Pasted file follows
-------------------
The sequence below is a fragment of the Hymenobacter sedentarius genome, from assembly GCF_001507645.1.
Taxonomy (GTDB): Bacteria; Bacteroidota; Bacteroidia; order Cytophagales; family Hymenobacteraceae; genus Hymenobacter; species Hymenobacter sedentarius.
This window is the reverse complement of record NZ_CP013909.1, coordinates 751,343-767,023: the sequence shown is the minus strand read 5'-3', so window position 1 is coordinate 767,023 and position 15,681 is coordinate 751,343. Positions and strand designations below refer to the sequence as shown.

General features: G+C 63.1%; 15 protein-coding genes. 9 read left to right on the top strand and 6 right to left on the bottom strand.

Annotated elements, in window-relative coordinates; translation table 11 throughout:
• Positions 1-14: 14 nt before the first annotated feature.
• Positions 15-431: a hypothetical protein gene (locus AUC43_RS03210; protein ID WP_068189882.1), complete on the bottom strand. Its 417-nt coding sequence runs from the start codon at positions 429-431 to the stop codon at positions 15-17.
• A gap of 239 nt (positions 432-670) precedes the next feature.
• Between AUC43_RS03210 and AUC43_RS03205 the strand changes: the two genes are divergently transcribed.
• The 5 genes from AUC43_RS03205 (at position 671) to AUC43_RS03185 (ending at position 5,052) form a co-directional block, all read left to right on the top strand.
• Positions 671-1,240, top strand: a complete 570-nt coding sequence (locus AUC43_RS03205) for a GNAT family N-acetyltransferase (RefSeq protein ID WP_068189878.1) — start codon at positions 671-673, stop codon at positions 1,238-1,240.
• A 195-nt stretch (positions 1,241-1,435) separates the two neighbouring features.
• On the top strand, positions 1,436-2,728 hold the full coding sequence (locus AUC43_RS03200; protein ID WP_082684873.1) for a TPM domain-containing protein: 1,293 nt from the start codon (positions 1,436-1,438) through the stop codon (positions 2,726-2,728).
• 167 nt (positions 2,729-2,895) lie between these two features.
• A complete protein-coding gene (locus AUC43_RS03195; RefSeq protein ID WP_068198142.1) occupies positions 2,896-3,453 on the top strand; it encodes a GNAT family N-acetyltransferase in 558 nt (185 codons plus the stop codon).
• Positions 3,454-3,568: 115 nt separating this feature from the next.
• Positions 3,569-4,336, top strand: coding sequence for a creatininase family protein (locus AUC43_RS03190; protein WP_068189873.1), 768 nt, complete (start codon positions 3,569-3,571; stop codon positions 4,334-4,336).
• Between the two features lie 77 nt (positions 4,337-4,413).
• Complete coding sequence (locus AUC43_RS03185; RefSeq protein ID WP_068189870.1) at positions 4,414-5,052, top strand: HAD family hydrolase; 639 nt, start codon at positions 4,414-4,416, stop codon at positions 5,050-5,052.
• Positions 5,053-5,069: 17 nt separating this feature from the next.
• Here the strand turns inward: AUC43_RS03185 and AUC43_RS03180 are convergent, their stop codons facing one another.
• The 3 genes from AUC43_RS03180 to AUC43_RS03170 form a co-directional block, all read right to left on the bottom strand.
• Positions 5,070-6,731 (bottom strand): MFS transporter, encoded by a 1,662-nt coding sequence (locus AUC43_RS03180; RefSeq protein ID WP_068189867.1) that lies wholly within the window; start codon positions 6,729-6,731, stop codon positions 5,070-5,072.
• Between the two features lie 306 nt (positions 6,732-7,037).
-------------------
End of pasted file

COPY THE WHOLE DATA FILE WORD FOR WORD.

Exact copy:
The sequence below is a fragment of the Hymenobacter sedentarius genome, from assembly GCF_001507645.1.
Taxonomy (GTDB): Bacteria; Bacteroidota; Bacteroidia; order Cytophagales; family Hymenobacteraceae; genus Hymenobacter; species Hymenobacter sedentarius.
This window is the reverse complement of record NZ_CP013909.1, coordinates 751,343-767,023: the sequence shown is the minus strand read 5'-3', so window position 1 is coordinate 767,023 and position 15,681 is coordinate 751,343. Positions and strand designations below refer to the sequence as shown.

General features: G+C 63.1%; 15 protein-coding genes. 9 read left to right on the top strand and 6 right to left on the bottom strand.

Annotated elements, in window-relative coordinates; translation table 11 throughout:
• Positions 1-14: 14 nt before the first annotated feature.
• Positions 15-431: a hypothetical protein gene (locus AUC43_RS03210; protein ID WP_068189882.1), complete on the bottom strand. Its 417-nt coding sequence runs from the start codon at positions 429-431 to the stop codon at positions 15-17.
• A gap of 239 nt (positions 432-670) precedes the next feature.
• Between AUC43_RS03210 and AUC43_RS03205 the strand changes: the two genes are divergently transcribed.
• The 5 genes from AUC43_RS03205 (at position 671) to AUC43_RS03185 (ending at position 5,052) form a co-directional block, all read left to right on the top strand.
• Positions 671-1,240, top strand: a complete 570-nt coding sequence (locus AUC43_RS03205) for a GNAT family N-acetyltransferase (RefSeq protein ID WP_068189878.1) — start codon at positions 671-673, stop codon at positions 1,238-1,240.
• A 195-nt stretch (positions 1,241-1,435) separates the two neighbouring features.
• On the top strand, positions 1,436-2,728 hold the full coding sequence (locus AUC43_RS03200; protein ID WP_082684873.1) for a TPM domain-containing protein: 1,293 nt from the start codon (positions 1,436-1,438) through the stop codon (positions 2,726-2,728).
• 167 nt (positions 2,729-2,895) lie between these two features.
• A complete protein-coding gene (locus AUC43_RS03195; RefSeq protein ID WP_068198142.1) occupies positions 2,896-3,453 on the top strand; it encodes a GNAT family N-acetyltransferase in 558 nt (185 codons plus the stop codon).
• Positions 3,454-3,568: 115 nt separating this feature from the next.
• Positions 3,569-4,336, top strand: coding sequence for a creatininase family protein (locus AUC43_RS03190; protein WP_068189873.1), 768 nt, complete (start codon positions 3,569-3,571; stop codon positions 4,334-4,336).
• Between the two features lie 77 nt (positions 4,337-4,413).
• Complete coding sequence (locus AUC43_RS03185; RefSeq protein ID WP_068189870.1) at positions 4,414-5,052, top strand: HAD family hydrolase; 639 nt, start codon at positions 4,414-4,416, stop codon at positions 5,050-5,052.
• Positions 5,053-5,069: 17 nt separating this feature from the next.
• Here the strand turns inward: AUC43_RS03185 and AUC43_RS03180 are convergent, their stop codons facing one another.
• The 3 genes from AUC43_RS03180 to AUC43_RS03170 form a co-directional block, all read right to left on the bottom strand.
• Positions 5,070-6,731 (bottom strand): MFS transporter, encoded by a 1,662-nt coding sequence (locus AUC43_RS03180; RefSeq protein ID WP_068189867.1) that lies wholly within the window; start codon positions 6,729-6,731, stop codon positions 5,070-5,072.
• Between the two features lie 306 nt (positions 6,732-7,037).